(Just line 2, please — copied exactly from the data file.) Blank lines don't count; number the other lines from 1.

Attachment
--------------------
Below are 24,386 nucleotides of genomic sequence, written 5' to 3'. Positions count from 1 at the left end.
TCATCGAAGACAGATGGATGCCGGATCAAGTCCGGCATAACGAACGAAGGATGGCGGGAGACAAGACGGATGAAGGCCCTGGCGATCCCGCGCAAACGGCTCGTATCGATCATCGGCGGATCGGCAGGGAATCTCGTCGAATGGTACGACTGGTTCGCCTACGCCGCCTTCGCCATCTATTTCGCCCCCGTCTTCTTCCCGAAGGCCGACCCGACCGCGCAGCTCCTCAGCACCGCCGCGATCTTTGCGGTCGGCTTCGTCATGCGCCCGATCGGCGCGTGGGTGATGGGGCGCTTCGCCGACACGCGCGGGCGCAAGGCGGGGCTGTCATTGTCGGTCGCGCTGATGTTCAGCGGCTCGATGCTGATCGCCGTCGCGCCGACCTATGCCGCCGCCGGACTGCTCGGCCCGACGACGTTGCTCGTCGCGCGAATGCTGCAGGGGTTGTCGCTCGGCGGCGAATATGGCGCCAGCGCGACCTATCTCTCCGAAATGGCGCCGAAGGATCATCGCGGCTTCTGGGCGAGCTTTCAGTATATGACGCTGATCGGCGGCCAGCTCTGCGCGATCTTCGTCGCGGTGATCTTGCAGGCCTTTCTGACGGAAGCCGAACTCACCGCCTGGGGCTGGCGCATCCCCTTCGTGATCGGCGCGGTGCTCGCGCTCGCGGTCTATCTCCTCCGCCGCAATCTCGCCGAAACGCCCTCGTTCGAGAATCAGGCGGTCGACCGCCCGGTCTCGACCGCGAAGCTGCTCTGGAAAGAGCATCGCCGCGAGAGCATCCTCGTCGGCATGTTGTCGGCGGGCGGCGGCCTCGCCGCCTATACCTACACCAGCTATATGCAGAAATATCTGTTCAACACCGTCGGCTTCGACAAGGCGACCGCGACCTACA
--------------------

TCATCGAAGACAGATGGATGCCGGATCAAGTCCGGCATAACGAACGAAGGATGGCGGGAGACAAGACGGATGAAGGCCCTGGCGATCCCGCGCAAACGGCTCGTATCGATCATCGGCGGATCGGCAGGGAATCTCGTCGAATGGTACGACTGGTTCGCCTACGCCGCCTTCGCCATCTATTTCGCCCCCGTCTTCTTCCCGAAGGCCGACCCGACCGCGCAGCTCCTCAGCACCGCCGCGATCTTTGCGGTCGGCTTCGTCATGCGCCCGATCGGCGCGTGGGTGATGGGGCGCTTCGCCGACACGCGCGGGCGCAAGGCGGGGCTGTCATTGTCGGTCGCGCTGATGTTCAGCGGCTCGATGCTGATCGCCGTCGCGCCGACCTATGCCGCCGCCGGACTGCTCGGCCCGACGACGTTGCTCGTCGCGCGAATGCTGCAGGGGTTGTCGCTCGGCGGCGAATATGGCGCCAGCGCGACCTATCTCTCCGAAATGGCGCCGAAGGATCATCGCGGCTTCTGGGCGAGCTTTCAGTATATGACGCTGATCGGCGGCCAGCTCTGCGCGATCTTCGTCGCGGTGATCTTGCAGGCCTTTCTGACGGAAGCCGAACTCACCGCCTGGGGCTGGCGCATCCCCTTCGTGATCGGCGCGGTGCTCGCGCTCGCGGTCTATCTCCTCCGCCGCAATCTCGCCGAAACGCCCTCGTTCGAGAATCAGGCGGTCGACCGCCCGGTCTCGACCGCGAAGCTGCTCTGGAAAGAGCATCGCCGCGAGAGCATCCTCGTCGGCATGTTGTCGGCGGGCGGCGGCCTCGCCGCCTATACCTACACCAGCTATATGCAGAAATATCTGTTCAACACCGTCGGCTTCGACAAGGCGACCGCGACCTACA